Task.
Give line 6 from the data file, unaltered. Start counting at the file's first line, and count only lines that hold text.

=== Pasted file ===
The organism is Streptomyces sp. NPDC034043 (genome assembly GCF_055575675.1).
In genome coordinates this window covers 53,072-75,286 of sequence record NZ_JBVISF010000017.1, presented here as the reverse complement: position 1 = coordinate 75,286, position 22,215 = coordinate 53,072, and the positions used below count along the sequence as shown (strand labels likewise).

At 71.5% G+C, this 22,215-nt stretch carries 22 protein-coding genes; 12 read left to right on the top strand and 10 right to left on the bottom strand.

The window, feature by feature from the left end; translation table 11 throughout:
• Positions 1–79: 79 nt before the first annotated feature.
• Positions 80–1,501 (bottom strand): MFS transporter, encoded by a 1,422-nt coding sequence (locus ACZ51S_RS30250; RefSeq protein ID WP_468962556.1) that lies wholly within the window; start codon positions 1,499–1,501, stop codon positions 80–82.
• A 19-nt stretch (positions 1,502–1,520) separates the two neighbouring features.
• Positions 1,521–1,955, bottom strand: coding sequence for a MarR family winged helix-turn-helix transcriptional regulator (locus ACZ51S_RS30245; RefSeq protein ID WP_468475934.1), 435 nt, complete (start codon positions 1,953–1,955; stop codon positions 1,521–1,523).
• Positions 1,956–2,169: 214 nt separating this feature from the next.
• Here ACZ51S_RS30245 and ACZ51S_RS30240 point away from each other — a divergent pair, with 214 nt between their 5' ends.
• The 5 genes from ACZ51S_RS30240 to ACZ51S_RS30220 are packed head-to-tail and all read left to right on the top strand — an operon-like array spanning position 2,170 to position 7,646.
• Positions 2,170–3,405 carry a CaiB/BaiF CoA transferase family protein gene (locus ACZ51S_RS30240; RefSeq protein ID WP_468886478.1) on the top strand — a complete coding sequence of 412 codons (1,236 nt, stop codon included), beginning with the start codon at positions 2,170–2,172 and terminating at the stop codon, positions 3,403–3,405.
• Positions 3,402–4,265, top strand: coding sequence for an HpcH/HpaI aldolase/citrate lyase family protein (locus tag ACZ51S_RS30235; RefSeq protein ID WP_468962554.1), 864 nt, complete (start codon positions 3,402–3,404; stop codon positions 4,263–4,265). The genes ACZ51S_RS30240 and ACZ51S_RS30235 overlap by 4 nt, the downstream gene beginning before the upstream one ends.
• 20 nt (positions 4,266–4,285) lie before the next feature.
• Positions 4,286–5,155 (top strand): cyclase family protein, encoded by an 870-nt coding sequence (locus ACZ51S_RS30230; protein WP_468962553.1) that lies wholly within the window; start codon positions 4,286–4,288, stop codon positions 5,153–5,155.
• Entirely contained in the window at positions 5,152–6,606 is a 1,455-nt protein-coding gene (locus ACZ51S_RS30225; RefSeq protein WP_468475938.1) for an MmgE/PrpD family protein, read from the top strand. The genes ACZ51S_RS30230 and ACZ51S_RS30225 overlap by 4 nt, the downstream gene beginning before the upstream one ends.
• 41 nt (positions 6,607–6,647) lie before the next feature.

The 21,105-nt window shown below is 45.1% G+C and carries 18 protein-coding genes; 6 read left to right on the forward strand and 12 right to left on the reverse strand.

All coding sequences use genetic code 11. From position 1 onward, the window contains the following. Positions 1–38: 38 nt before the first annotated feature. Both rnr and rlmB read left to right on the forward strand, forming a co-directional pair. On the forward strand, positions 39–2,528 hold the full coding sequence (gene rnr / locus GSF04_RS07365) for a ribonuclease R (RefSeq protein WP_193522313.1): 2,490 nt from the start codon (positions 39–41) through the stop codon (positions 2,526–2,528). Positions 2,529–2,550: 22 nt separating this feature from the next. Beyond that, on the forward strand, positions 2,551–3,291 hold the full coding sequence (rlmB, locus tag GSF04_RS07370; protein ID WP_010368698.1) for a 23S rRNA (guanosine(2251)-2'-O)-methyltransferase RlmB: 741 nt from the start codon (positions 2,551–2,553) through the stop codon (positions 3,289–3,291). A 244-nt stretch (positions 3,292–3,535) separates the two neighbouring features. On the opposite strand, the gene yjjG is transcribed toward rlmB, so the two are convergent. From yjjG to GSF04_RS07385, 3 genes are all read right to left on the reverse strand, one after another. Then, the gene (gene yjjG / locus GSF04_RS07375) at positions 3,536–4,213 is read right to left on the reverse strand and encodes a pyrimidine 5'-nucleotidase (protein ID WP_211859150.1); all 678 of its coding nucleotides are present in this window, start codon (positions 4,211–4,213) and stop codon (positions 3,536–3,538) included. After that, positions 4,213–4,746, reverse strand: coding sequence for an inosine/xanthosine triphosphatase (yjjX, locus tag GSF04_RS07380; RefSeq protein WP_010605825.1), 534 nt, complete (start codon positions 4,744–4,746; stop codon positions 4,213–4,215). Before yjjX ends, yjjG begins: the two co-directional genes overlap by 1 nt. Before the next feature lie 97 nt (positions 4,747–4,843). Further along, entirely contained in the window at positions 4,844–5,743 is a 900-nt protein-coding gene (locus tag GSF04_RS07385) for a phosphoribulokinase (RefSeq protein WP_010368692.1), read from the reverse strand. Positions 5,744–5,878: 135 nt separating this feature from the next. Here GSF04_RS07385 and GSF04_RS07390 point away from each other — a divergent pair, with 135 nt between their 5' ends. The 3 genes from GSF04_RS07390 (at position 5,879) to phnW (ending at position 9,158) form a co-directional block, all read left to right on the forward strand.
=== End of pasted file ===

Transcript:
• Positions 80–1,501 (bottom strand): MFS transporter, encoded by a 1,422-nt coding sequence (locus ACZ51S_RS30250; RefSeq protein ID WP_468962556.1) that lies wholly within the window; start codon positions 1,499–1,501, stop codon positions 80–82.